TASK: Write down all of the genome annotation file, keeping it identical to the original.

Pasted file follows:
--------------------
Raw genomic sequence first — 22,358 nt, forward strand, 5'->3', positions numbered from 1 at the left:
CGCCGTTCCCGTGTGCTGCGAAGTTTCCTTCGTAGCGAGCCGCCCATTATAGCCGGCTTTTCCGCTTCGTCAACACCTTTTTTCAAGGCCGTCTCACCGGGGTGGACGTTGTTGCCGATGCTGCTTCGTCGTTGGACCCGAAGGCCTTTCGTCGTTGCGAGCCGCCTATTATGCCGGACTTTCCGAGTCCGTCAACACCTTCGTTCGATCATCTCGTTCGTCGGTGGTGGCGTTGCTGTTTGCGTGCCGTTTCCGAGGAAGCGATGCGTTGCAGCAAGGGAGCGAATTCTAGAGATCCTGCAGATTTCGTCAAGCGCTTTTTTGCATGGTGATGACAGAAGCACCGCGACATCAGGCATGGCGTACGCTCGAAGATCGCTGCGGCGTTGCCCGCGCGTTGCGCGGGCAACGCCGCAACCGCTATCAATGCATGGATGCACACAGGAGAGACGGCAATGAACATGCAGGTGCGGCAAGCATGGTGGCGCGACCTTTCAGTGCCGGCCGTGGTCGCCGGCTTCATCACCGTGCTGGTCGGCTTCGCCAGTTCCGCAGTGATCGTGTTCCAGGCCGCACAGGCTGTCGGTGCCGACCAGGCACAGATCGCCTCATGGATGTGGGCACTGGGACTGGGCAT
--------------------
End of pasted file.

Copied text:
Raw genomic sequence first — 22,358 nt, forward strand, 5'->3', positions numbered from 1 at the left:
CGCCGTTCCCGTGTGCTGCGAAGTTTCCTTCGTAGCGAGCCGCCCATTATAGCCGGCTTTTCCGCTTCGTCAACACCTTTTTTCAAGGCCGTCTCACCGGGGTGGACGTTGTTGCCGATGCTGCTTCGTCGTTGGACCCGAAGGCCTTTCGTCGTTGCGAGCCGCCTATTATGCCGGACTTTCCGAGTCCGTCAACACCTTCGTTCGATCATCTCGTTCGTCGGTGGTGGCGTTGCTGTTTGCGTGCCGTTTCCGAGGAAGCGATGCGTTGCAGCAAGGGAGCGAATTCTAGAGATCCTGCAGATTTCGTCAAGCGCTTTTTTGCATGGTGATGACAGAAGCACCGCGACATCAGGCATGGCGTACGCTCGAAGATCGCTGCGGCGTTGCCCGCGCGTTGCGCGGGCAACGCCGCAACCGCTATCAATGCATGGATGCACACAGGAGAGACGGCAATGAACATGCAGGTGCGGCAAGCATGGTGGCGCGACCTTTCAGTGCCGGCCGTGGTCGCCGGCTTCATCACCGTGCTGGTCGGCTTCGCCAGTTCCGCAGTGATCGTGTTCCAGGCCGCACAGGCTGTCGGTGCCGACCAGGCACAGATCGCCTCATGGATGTGGGCACTGGGACTGGGCAT